Airline Passengers, Relax: Turbulence Detectors Are on the Way

John Roach
for National Geographic News
January 22, 2007
Wouldn't it be nice if airline pilots turned on the "fasten seat belt" sign before the person standing in the aisle toppled onto your lap because of turbulence?

NASA researchers are on the job. They are developing a pair of technologies that will give pilots several minutes' warning so they can steer clear of the erratic, gusty winds.

"That's enough time to get everybody seated and carts stowed if you're in the meal phase of the flight," said Jim Watson, an engineer at the NASA Langley Research Center in Hampton, Virginia.

"And it also allows you to contact air traffic control and get a route diversion if necessary," added Watson, who is project manager for NASA's Turbulence Prediction and Warning Systems.

The system's technologies aim to prevent injuries and save airlines millions of dollars.

Of the 58 turbulence-related injuries that occur on average in the United States each year, 98 percent happen because people don't have their seat belts fastened, according to the U.S. Federal Aviation Administration.

And turbulence costs airlines about a hundred million U.S. dollars a year in rerouted flights, late arrivals, and additional aircraft inspection and maintenance.

Turbulence Detection

The technologies were developed as part of a NASA program to predict oncoming turbulence and report its severity when encountered.

(Read related story: "New Icing Warning System for U.S. Airplanes Debuts" [December 6, 2006].)

One of the technologies is called Enhanced Turbulence, or E-Turb, Radar. It upgrades existing airborne weather radar systems so they can detect turbulence associated with thunderstorms.

E-Turb's software uses vertical and horizontal radar scans of the weather in front of the airplane to determine the severity of the turbulence.

The software takes into account how moisture is moving through the air—a measure of turbulence—as well as specifics about the airplane such as weight, speed, and angle of flight.

Since not all planes are created equal—a 747, for example, is much heavier than a Learjet—the same amount of turbulence will jostle different planes differently, Watson noted.

The hazard calculated by E-Turb is then presented to the pilot in an easy-to-read format.

"The pilot sees what is called a magenta display that essentially says, For this turbulence level you should get everybody in their seat, and for this higher level turbulence you should definitely get everybody in their seat, and you might want to try to avoid it," Watson said.

The system was tested for 18 months on a Delta Air Lines aircraft. The flight data collected during the test is currently under evaluation, and Watson's team plans to make recommendations this spring on whether the system should be deployed by other airlines.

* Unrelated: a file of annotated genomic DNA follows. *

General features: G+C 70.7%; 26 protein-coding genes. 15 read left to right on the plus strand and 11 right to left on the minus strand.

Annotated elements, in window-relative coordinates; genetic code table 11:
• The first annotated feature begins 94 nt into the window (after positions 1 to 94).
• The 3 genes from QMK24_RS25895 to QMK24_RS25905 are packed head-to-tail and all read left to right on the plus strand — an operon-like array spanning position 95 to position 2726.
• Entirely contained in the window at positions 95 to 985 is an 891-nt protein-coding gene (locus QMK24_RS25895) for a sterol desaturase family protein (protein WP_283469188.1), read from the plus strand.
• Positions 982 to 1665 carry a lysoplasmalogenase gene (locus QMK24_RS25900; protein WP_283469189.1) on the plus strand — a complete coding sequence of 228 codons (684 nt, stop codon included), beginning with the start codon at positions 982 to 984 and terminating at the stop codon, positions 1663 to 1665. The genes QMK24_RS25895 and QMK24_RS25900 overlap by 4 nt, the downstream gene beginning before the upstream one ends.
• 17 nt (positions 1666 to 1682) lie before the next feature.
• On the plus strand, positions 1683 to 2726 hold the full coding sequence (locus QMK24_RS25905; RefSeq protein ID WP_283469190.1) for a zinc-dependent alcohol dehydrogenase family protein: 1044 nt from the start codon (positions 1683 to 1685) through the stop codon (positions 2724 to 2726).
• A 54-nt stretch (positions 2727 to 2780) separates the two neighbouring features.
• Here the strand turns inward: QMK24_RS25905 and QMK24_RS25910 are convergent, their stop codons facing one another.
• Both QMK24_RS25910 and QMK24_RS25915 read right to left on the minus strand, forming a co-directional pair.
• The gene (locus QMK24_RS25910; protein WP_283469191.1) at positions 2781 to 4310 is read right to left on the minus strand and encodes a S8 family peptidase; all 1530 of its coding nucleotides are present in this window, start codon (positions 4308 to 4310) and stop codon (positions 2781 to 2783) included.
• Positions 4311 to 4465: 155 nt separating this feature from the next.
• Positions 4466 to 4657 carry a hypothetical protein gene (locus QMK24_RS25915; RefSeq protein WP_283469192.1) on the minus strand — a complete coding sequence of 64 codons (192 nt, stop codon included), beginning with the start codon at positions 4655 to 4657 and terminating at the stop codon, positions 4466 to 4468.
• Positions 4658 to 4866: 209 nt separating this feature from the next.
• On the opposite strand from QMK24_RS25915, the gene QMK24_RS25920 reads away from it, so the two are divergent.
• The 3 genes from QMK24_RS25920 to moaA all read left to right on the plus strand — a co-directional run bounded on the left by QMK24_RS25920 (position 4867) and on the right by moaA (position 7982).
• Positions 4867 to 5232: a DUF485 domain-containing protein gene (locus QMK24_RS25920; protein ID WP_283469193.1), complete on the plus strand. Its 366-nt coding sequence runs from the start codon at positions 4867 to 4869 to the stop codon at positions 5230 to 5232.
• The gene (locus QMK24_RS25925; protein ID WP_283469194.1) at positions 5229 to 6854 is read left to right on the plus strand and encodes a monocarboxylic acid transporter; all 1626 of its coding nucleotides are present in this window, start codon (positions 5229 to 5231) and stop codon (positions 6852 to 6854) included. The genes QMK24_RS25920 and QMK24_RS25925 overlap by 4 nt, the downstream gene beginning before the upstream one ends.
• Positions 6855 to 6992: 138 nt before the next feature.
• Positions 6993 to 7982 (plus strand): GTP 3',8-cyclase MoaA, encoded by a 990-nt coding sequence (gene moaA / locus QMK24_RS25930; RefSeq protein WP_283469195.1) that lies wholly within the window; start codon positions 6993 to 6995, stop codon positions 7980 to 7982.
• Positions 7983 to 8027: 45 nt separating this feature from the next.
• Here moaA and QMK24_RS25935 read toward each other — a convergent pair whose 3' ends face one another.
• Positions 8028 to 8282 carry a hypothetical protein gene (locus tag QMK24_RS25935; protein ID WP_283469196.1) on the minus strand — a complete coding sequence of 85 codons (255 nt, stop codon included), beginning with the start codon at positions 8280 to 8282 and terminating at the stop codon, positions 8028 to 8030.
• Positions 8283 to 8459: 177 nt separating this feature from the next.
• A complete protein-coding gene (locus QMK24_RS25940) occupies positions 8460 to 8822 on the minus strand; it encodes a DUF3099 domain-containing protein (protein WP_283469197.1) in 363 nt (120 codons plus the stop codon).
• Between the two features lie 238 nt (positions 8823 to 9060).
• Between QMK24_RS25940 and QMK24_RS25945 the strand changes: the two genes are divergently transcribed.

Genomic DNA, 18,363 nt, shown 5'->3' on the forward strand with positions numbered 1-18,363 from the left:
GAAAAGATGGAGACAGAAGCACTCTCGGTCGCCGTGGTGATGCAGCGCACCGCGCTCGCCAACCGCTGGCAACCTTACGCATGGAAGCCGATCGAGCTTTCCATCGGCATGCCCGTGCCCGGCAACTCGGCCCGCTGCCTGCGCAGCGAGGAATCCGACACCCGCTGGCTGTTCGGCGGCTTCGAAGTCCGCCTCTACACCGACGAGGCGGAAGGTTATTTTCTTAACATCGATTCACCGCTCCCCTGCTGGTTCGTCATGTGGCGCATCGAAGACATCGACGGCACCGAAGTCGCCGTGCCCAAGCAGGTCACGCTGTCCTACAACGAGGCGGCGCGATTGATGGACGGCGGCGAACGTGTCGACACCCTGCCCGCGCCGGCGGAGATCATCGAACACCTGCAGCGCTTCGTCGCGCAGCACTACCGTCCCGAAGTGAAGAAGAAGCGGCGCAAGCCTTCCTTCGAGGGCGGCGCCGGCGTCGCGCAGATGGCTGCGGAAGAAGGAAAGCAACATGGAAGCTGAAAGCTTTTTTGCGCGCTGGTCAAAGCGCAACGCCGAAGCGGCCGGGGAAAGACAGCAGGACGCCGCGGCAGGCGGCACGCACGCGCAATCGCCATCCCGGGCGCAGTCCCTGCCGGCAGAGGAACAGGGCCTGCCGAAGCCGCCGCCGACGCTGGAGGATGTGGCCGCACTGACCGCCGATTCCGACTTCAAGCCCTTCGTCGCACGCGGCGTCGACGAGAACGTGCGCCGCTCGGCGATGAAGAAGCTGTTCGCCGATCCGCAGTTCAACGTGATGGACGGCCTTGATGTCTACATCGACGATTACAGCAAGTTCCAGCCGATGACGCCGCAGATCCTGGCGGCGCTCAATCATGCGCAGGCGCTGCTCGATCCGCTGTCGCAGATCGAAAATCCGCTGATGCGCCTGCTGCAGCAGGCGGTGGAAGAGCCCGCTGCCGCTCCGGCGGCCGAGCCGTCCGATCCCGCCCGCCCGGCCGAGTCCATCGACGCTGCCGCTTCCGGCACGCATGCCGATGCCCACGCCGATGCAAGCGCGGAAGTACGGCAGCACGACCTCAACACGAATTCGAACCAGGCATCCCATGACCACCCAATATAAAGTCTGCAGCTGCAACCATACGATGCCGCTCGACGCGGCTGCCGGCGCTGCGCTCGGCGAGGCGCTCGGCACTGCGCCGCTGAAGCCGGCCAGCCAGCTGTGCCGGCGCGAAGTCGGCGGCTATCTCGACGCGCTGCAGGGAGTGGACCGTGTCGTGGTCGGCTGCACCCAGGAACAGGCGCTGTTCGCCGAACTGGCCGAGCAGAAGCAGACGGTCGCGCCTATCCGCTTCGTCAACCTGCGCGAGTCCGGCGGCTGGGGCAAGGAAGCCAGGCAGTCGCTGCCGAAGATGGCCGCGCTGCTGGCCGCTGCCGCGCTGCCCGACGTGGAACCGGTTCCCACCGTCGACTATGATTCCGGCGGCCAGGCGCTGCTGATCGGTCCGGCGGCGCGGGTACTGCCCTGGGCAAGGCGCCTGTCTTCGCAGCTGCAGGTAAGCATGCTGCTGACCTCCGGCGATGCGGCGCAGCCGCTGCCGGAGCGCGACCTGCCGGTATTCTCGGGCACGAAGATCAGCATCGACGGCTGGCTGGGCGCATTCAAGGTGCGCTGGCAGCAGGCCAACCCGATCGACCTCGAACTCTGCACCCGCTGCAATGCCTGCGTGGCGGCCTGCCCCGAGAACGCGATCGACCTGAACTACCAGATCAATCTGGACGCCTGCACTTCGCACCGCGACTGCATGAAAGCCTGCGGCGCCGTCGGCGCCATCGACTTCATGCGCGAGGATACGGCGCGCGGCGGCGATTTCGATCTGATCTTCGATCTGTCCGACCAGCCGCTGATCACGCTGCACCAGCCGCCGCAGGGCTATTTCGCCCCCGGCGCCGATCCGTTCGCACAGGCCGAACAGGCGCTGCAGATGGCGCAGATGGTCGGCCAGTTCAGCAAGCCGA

(See National Geographic magazine's "The Future of Flying.")

Turbulence Reports

The second technology under development is called the Turbulence Auto Pilot Reporting System (TAPS).

This software kicks in when an aircraft's accelerometer, an instrument that measures acceleration, detects an encounter with turbulence. It immediately calculates the severity of the turbulence and reports that information to computers on the ground.

After the airplane lands, maintenance technicians can then use the information to determine if the aircraft warrants special inspection before it returns to the air.

Eventually engineers plan to rebroadcast the information to aircraft flying similar routes, so pilots will know where the turbulence lies, allowing them to take evasive action if necessary.

This is particularly useful in the 10 to 20 percent of turbulence events that occur in the absence of moisture and therefore evades radar detection, Watson said.

Currently TAPS is used on more than a hundred Delta aircraft. As of August 2, 2006, it had generated more than 76,000 turbulence reports, according to AeroTech Research, a Hampton, Virginia, firm working with NASA on the project

Tom Staigle is the chief technical pilot for Atlanta, Georgia-based Delta Air Lines. In a testimonial posted on AeroTech's Web site, he praises the potential of the combined turbulence technologies.

"Together with TAPS, the enhanced turbulence radar effort marks one of the most exciting developments in the struggle to deliver better quality turbulence hazard information to flight crews and potentially other aviation user groups," he said.

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